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      Gap Junctional Communication and Vascular Smooth Muscle Reactivity: Use of Tetraethylammonium Chloride

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          Abstract

          Oscillatory contractions in uterine smooth muscle are mechanistically related to gap junction complex formation. We have tested the hypothesis that agonist-induced oscillations in vascular smooth muscle are also mediated by gap junctions and that gap junctions are important for vascular smooth muscle cell communication. Total RNA from cultured Wistar-Kyoto rat (WKY) mesenteric arterial cells hybridized strongly with a cDNA probe for the message for connexin43, a monomer of the gap junction. In these same cells, the quaternary ion tetraethylammonium (TEA) (10 m M) increased Lucifer yellow dye transfer between contiguous cells, a measure of cell-to-cell communication via gap junctions, approximately 35% above basal levels. Heptanol, an established inhibitor of gap junction communication, completely blocked both basal- and TEA-stimulated dye transfer between neighboring cells. In other experiments, helical strips of superior mesenteric and tail arteries from WKY rats were mounted in tissue baths for measurement of isometric contractile force. TEA (10<sup>–3</sup>–10<sup>–1</sup> M) induced oscillatory contractions (1–5 cycle/min) in both mesenteric and tail arteries. Removal of endothelium did not affect the pattern of TEA-stimulated oscillations. Oscillations to TEA were blocked in a concentration-dependent manner in both arteries by heptanol (10<sup>–7</sup>–10<sup>–3</sup> M). Heptanol (10<sup>–3</sup> M) also significantly reduced (40%) acetylcholine-induced relaxation in the mesenteric artery (contracted with phenylephrine). Thus, these data document that: (1) the message for the gap junction protein connexin43 is located in cultured arterial cells; (2) TEA induces oscillatory contractions in vascular smooth muscle and stimulates intercellular communication in cultured cells, and (3) oscillatory contractions, vascular relaxation and intercellular communication are blocked by the gap junction inhibitor heptanol. Collectively, these data strongly support the importance of gap junctional communication in vascular smooth muscle reactivity, including both oscillatory contractions and vascular relaxation.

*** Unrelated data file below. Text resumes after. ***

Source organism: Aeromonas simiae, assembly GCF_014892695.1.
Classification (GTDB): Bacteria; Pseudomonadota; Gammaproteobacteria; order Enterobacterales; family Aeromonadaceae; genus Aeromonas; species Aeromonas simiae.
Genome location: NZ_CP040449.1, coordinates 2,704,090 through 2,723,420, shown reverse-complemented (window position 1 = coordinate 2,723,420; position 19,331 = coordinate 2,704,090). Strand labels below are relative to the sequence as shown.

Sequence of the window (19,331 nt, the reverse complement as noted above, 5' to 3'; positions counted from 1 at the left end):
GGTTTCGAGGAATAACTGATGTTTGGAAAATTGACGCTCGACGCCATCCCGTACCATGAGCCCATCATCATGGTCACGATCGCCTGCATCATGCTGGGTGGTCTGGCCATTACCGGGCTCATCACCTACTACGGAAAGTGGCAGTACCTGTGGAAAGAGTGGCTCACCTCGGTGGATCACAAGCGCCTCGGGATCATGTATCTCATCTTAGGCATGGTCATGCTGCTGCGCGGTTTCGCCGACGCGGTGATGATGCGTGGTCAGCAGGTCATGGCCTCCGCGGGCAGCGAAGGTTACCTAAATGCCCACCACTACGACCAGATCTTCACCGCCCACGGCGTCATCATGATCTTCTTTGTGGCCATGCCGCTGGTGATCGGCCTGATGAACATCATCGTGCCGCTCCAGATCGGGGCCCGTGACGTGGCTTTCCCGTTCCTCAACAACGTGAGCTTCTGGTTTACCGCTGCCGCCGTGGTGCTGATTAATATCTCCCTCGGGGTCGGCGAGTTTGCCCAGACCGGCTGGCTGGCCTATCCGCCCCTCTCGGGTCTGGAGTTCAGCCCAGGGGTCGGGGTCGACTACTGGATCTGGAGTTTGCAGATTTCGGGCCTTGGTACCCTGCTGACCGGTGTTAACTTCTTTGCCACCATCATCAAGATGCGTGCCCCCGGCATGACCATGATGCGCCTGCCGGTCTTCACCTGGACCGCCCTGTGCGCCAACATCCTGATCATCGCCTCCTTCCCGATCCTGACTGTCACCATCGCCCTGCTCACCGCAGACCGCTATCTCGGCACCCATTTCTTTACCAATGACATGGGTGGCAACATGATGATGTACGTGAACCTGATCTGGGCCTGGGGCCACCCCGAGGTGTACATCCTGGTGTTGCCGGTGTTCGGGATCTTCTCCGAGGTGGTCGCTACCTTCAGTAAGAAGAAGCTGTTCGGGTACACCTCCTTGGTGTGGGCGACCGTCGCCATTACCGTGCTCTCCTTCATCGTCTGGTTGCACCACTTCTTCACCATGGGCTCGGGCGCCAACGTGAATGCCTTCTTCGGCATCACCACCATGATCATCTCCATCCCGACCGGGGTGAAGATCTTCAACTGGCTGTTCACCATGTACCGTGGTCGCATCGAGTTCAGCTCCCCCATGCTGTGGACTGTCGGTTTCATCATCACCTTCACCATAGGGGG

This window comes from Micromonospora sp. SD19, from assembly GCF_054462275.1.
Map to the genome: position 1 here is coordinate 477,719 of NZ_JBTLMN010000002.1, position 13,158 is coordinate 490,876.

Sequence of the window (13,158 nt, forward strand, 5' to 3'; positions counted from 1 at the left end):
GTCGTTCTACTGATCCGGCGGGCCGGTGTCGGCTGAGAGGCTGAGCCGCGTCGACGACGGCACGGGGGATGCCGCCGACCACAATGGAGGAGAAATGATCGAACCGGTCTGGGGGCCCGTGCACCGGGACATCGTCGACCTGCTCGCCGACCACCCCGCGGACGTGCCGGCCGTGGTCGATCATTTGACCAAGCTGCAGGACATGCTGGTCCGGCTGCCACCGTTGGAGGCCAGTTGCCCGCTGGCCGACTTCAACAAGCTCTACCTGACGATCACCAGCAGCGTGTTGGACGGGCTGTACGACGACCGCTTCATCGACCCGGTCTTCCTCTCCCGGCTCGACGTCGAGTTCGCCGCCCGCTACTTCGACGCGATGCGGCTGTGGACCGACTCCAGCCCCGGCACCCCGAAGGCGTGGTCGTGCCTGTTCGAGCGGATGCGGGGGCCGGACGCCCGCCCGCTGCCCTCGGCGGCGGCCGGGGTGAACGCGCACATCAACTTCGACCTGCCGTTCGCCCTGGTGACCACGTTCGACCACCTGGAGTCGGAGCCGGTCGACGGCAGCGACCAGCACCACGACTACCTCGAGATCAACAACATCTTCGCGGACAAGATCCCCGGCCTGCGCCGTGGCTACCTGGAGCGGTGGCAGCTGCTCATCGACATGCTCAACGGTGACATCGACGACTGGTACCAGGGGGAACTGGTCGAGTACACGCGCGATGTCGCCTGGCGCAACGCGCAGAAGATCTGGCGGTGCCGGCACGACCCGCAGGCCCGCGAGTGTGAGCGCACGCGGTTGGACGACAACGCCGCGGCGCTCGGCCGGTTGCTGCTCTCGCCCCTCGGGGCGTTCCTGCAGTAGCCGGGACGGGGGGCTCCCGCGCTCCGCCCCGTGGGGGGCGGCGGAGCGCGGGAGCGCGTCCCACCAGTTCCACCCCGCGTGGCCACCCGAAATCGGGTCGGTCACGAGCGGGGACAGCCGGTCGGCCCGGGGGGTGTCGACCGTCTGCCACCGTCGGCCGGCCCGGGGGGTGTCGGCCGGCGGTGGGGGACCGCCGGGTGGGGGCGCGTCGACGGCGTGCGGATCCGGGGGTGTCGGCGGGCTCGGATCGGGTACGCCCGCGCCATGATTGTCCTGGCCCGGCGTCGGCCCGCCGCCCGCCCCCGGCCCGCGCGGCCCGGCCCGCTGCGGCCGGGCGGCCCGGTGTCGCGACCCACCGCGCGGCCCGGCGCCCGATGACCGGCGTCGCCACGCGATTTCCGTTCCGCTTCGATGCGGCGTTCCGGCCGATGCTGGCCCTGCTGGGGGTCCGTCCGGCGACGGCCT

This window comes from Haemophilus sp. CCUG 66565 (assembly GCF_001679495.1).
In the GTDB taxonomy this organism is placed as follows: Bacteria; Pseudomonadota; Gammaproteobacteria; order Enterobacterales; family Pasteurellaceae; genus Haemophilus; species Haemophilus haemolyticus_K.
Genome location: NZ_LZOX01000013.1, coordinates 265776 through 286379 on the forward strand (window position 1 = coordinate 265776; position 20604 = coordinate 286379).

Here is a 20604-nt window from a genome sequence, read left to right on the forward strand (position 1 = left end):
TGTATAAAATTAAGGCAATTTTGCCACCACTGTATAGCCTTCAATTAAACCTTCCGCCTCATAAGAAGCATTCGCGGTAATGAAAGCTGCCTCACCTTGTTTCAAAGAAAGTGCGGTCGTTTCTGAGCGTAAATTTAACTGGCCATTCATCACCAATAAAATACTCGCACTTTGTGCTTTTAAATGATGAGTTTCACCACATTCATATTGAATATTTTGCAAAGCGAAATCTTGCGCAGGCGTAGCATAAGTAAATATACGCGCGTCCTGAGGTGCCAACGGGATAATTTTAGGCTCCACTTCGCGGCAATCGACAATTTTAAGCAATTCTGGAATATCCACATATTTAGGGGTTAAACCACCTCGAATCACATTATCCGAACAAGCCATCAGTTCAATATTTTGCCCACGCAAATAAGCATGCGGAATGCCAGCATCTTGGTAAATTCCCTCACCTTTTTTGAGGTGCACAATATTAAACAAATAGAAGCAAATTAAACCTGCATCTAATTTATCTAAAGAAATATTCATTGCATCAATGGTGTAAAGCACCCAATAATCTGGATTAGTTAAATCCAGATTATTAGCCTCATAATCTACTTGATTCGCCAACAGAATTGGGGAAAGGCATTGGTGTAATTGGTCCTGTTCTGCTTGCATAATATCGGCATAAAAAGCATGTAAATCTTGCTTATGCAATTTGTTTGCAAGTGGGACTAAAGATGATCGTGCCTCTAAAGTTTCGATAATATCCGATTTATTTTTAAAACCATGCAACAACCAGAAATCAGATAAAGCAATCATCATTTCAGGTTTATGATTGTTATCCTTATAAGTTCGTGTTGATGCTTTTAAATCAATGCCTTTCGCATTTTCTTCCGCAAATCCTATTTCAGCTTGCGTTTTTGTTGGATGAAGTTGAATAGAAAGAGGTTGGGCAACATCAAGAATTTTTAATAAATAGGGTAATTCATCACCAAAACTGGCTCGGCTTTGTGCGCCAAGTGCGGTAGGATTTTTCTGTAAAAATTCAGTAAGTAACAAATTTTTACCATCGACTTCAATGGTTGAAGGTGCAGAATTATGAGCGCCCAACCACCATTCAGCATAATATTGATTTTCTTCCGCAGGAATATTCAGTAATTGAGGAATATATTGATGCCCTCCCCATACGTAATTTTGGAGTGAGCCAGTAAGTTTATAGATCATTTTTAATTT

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          Author and article information

          Journal
          JVR
          J Vasc Res
          10.1159/issn.1018-1172
          Journal of Vascular Research
          S. Karger AG
          1018-1172
          1423-0135
          1994
          1994
          23 September 2008
          : 31
          : 5
          : 307-313
          Affiliations
          aDepartment of Physiology, and bDepartment of Environmental and Industrial Health, University of Michigan Medical School, Ann Arbor, Mich., USA
          Article
          159057 J Vasc Res 1994;31:307–313
          10.1159/000159057
          7986954
          © 1994 S. Karger AG, Basel

          Copyright: All rights reserved. No part of this publication may be translated into other languages, reproduced or utilized in any form or by any means, electronic or mechanical, including photocopying, recording, microcopying, or by any information storage and retrieval system, without permission in writing from the publisher. Drug Dosage: The authors and the publisher have exerted every effort to ensure that drug selection and dosage set forth in this text are in accord with current recommendations and practice at the time of publication. However, in view of ongoing research, changes in government regulations, and the constant flow of information relating to drug therapy and drug reactions, the reader is urged to check the package insert for each drug for any changes in indications and dosage and for added warnings and precautions. This is particularly important when the recommended agent is a new and/or infrequently employed drug. Disclaimer: The statements, opinions and data contained in this publication are solely those of the individual authors and contributors and not of the publishers and the editor(s). The appearance of advertisements or/and product references in the publication is not a warranty, endorsement, or approval of the products or services advertised or of their effectiveness, quality or safety. The publisher and the editor(s) disclaim responsibility for any injury to persons or property resulting from any ideas, methods, instructions or products referred to in the content or advertisements.

          Page count
          Pages: 7
          Categories
          Research Paper

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